Tag Archives: north korea

Kim Jong Un makes his first deal – halts nuclear program for food aid

North Korea’s offer to suspend uranium enrichment and allow international inspectors into the country breaks an impasse over its nuclear program…

The announcement marks the first agreement between the United States and North Korea since February 2007, when Pyongyang agreed to begin disabling its nuclear complex in return for $400 million worth of fuel oil and aid. The deal fell apart the following year, and North Korea, complaining the United States had not followed through on promises, resumed processing plutonium.

U.S. Secretary of State Hillary Rodham Clinton described the agreement as “important but limited.” She said Washington “still has profound concerns” about Pyongyang’s pursuit of nuclear weapons and will watch to see if the regime adheres to its promises.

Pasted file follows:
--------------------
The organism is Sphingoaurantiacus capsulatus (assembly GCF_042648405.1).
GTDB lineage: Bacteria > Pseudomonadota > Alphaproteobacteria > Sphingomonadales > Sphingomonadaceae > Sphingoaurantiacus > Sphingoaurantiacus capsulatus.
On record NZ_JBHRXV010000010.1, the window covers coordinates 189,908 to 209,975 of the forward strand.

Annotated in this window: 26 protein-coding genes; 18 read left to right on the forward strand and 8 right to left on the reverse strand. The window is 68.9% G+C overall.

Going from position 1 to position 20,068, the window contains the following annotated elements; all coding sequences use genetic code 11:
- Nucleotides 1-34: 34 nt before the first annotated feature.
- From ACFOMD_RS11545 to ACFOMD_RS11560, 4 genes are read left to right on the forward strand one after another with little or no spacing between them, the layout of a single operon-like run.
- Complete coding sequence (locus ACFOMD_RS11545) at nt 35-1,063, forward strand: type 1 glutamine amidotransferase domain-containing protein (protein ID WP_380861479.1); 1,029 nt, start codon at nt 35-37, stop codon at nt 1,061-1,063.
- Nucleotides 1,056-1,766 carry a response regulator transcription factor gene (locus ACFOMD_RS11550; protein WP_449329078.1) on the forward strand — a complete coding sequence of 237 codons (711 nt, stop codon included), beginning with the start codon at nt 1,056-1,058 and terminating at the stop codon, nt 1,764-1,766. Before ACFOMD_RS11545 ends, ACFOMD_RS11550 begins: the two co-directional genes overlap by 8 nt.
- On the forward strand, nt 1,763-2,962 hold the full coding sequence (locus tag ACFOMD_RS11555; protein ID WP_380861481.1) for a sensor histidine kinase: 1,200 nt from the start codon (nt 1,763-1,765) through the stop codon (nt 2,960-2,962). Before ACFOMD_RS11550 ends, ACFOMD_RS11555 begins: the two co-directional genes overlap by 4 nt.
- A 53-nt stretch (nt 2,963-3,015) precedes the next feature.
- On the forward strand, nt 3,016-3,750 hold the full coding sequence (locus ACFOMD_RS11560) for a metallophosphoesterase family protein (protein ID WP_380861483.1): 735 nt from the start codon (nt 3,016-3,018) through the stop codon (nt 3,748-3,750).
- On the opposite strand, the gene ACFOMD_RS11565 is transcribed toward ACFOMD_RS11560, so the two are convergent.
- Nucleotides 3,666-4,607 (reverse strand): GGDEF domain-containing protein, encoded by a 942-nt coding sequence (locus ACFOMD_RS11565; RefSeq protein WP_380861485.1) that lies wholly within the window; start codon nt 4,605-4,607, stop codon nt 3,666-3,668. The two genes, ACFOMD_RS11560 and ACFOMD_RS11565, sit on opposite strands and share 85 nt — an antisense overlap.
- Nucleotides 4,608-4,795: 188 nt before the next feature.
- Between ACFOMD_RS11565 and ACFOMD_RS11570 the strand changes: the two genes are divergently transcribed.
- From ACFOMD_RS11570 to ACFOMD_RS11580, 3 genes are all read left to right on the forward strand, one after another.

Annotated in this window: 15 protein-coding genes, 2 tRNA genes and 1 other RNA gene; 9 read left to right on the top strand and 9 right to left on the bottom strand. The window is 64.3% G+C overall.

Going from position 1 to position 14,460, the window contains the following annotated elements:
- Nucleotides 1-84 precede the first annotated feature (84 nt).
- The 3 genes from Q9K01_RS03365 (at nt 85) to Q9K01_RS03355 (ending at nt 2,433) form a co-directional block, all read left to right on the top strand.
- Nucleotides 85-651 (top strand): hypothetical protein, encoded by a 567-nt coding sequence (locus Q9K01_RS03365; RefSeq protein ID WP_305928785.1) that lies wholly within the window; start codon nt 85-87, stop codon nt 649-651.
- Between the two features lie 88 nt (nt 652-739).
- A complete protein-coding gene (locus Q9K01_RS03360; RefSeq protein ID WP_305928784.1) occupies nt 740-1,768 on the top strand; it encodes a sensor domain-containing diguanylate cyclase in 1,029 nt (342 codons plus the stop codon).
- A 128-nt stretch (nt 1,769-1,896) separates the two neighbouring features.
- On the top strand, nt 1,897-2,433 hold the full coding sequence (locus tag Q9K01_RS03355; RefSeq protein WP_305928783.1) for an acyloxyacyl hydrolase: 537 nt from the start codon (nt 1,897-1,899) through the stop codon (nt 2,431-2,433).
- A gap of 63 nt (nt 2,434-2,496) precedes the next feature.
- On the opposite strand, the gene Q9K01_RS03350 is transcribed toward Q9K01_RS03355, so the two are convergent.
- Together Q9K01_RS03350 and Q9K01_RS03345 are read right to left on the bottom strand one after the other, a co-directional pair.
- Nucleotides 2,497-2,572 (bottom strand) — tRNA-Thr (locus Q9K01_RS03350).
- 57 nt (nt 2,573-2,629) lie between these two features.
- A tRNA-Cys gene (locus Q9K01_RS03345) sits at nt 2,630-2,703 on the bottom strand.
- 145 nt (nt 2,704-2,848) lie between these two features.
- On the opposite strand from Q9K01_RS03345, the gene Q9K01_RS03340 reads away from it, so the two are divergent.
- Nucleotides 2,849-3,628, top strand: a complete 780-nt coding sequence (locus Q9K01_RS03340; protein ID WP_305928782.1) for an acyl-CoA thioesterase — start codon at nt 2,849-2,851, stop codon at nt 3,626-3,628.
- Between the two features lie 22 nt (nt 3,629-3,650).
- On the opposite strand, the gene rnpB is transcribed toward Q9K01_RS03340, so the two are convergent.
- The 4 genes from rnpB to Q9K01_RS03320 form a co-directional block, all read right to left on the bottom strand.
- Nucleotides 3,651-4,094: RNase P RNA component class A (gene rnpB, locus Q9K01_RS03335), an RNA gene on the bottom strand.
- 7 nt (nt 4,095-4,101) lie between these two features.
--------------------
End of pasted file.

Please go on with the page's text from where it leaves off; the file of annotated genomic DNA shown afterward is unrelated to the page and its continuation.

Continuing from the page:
Former U.S. officials describe the agreement as worthwhile because it promises to interrupt North Korea’s nuclear program, if only temporarily. It also provides a test of the new regime’s intentions and trustworthiness.

The U.S. Agency for International Development tentatively plans to deliver about 20,000 metric tons of food a month over the next year, officials said. The food is appropriate for infants, small children and pregnant women. (The deal) also includes an increase in cultural, educational and sports exchanges.

via LA Times

 

For more history on North Korea, including two nuclear bomb detonations in 2006 and 2009, read about Korean Unification.

The Reunification of Korea – a brief history